Absolutely Surrendering: A Review

I’ll be honest here, cause well, I can. I don’t read alot of Biblical scholars. I just don’t. C.S. Lewis is about as far back as I go in reading some who are pillars of the faith. So when I decided to dig into an Andrew Murray that was re-released by B&H recently, I was challenging myself, my faith, and really struggling to pull through it.

But here’s the thing. This was perfect timing to read this. I got the very short book, running around 140 pages and thought, “Oh I’ll have this done in just a week or two. Six weeks later and I am digging back into it over and over.

B&H Publishing has gone through some classics in Christian writings and added reflections to the chapters, observations and applicable questions to reflect back on each chapter. I find that really valuable and strengthening in my own faith. Lore Ferguson Wilbert is the general editor on Absolute Surrender by Andrew Murray.

This book format is in the same structure of Murray’s original, written from sermons given throughout his time and published in 1897. The chapters are short, but very dense, often causing me to sit and ruminate for days on one before coming back into reading. You walk through what surrender is, an absolute surrender and what that life defined by surrender will be. Murray talks about being a living sacrifice, and to be alive but fully dead to self.

The deeper I dug into this book to read and review, I found myself connecting to the reflections and observations, praying the prayers at the end of each chapter as I began wrestling with absolutely surrendering to God as well. Murray helps one who struggles with giving up all of oneself to God and those that didn’t realize just how tight they had gripped that sliver of self for so long.

I highly recommend this new collection of classics re-released by B&H for anyone seeking to delve deeper into the pillars of faith as they provide challenges to faith that are still applicable today, while giving questions to further ponder and dig into individually or as a group. This book would be a great small group study or to read on your own. Warning though, your surrender is at stake…and not just some of it. But absolutely all of it.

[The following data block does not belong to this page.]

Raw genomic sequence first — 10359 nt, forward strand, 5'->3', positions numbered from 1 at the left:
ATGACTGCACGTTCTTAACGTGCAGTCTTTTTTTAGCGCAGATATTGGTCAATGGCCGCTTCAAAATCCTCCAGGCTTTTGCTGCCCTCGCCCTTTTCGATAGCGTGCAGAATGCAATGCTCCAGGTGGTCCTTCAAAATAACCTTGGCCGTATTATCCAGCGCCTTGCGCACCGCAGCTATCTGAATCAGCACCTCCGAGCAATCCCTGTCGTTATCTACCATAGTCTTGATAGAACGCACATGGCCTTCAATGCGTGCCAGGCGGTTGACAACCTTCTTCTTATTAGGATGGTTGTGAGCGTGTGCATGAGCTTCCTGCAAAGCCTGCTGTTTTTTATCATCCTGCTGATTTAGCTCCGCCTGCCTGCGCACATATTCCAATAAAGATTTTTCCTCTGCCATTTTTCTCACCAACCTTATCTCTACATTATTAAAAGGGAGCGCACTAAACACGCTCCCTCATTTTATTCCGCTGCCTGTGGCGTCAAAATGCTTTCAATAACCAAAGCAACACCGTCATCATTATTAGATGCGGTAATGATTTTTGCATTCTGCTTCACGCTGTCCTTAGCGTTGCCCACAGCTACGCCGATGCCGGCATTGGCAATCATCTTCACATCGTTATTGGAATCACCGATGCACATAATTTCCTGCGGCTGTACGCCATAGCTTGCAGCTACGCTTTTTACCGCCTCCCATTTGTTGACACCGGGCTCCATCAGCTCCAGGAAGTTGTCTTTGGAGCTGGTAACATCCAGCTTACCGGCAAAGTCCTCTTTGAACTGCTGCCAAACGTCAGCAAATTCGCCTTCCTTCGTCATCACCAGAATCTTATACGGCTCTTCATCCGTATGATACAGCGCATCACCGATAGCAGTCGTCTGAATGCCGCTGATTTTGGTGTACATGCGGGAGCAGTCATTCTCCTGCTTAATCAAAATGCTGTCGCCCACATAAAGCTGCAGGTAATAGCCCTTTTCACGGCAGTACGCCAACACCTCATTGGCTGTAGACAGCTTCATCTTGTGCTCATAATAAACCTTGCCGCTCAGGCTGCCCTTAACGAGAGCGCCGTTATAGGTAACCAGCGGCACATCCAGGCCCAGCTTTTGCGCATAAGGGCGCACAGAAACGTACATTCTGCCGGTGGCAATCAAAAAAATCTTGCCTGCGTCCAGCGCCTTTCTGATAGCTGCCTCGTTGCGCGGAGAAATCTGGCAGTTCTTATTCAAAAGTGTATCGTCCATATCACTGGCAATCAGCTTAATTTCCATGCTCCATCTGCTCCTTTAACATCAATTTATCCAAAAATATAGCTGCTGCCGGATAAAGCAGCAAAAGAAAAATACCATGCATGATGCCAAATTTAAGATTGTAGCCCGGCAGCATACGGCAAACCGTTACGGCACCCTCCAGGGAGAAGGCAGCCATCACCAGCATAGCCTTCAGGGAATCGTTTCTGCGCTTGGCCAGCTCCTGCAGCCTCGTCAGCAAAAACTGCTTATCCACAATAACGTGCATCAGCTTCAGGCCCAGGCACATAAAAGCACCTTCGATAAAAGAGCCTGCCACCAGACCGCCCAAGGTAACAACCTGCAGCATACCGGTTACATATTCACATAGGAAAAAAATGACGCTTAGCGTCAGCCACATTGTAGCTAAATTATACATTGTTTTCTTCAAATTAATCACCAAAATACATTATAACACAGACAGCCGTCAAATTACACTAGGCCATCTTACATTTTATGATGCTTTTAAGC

B&H sent this book to me for free in exchange for an honest review of this book.

An Ordinary Review

“But mission usually doesn’t involve doing sensational acts; it involves simple, ordinary acts done with a heart of love.” (P.52)

That is much of the position of Tony Merida in his book, Ordinary, out now from B&H Publishers. 

You find Merida’s writing straight to the point and grounded in Biblical foundations throughout the first half of the book. He doesn’t mince words about loving your neighbor as a missionary life, how to support and engage the orphaned and widow is our responsibility in the church, and how ordinary life should reflect the image of Christ always.

With it being under 150 pages, one may ascertain its more devotional and fluff than call to a mission-filled life of “ordinary.” However this book provides depth to what life in the suburbs or apartment building looks like, what missionaries living can be in a corner office or in the streets. He points to hospitality as a means of speaking the gospel to people.

It falls directly in the path of Christ’s journey here on earth, at the table having meals with non-believers, entertaining the outcast and lesser of society, seeking conversations with the prostitutes and adulterers. Merida lays out beautifully the life of ordinary, of daily loving others just as Christ loves, and the impact it makes in extraordinary ways in the journey of serving God.

The latter half of the book dives more into advocacy and ways to practically serve the marginalized of society. While many will enjoy this turn into practicality I felt it wasn’t a fluid move from one chapter to another. It felt very choppy and forced, as if these were add-ones for page counts. While advocacy is important and vital to our lives as image bearers it just didn’t seem to fit where it was placed in the book.